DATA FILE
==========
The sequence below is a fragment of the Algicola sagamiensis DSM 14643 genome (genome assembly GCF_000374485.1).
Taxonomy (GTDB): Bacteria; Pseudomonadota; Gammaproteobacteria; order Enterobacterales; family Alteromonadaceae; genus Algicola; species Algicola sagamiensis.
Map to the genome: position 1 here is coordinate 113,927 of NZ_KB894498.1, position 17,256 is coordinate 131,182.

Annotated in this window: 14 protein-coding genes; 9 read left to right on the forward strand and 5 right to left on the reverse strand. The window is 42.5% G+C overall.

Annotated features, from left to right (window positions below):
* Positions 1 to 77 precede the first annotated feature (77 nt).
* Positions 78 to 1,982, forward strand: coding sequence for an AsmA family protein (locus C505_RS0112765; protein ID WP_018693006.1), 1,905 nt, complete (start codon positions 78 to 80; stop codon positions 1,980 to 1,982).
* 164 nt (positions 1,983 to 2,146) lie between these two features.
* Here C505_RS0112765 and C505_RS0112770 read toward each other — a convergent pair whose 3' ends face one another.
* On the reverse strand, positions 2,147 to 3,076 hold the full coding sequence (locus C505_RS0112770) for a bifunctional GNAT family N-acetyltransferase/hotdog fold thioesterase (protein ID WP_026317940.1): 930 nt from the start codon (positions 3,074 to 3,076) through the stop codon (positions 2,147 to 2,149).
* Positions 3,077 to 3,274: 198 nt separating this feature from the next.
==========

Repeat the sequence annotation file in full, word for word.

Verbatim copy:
The sequence below is a fragment of the Algicola sagamiensis DSM 14643 genome (genome assembly GCF_000374485.1).
Taxonomy (GTDB): Bacteria; Pseudomonadota; Gammaproteobacteria; order Enterobacterales; family Alteromonadaceae; genus Algicola; species Algicola sagamiensis.
Map to the genome: position 1 here is coordinate 113,927 of NZ_KB894498.1, position 17,256 is coordinate 131,182.

Annotated in this window: 14 protein-coding genes; 9 read left to right on the forward strand and 5 right to left on the reverse strand. The window is 42.5% G+C overall.

Annotated features, from left to right (window positions below):
* Positions 1 to 77 precede the first annotated feature (77 nt).
* Positions 78 to 1,982, forward strand: coding sequence for an AsmA family protein (locus C505_RS0112765; protein ID WP_018693006.1), 1,905 nt, complete (start codon positions 78 to 80; stop codon positions 1,980 to 1,982).
* 164 nt (positions 1,983 to 2,146) lie between these two features.
* Here C505_RS0112765 and C505_RS0112770 read toward each other — a convergent pair whose 3' ends face one another.
* On the reverse strand, positions 2,147 to 3,076 hold the full coding sequence (locus C505_RS0112770) for a bifunctional GNAT family N-acetyltransferase/hotdog fold thioesterase (protein ID WP_026317940.1): 930 nt from the start codon (positions 3,074 to 3,076) through the stop codon (positions 2,147 to 2,149).
* Positions 3,077 to 3,274: 198 nt separating this feature from the next.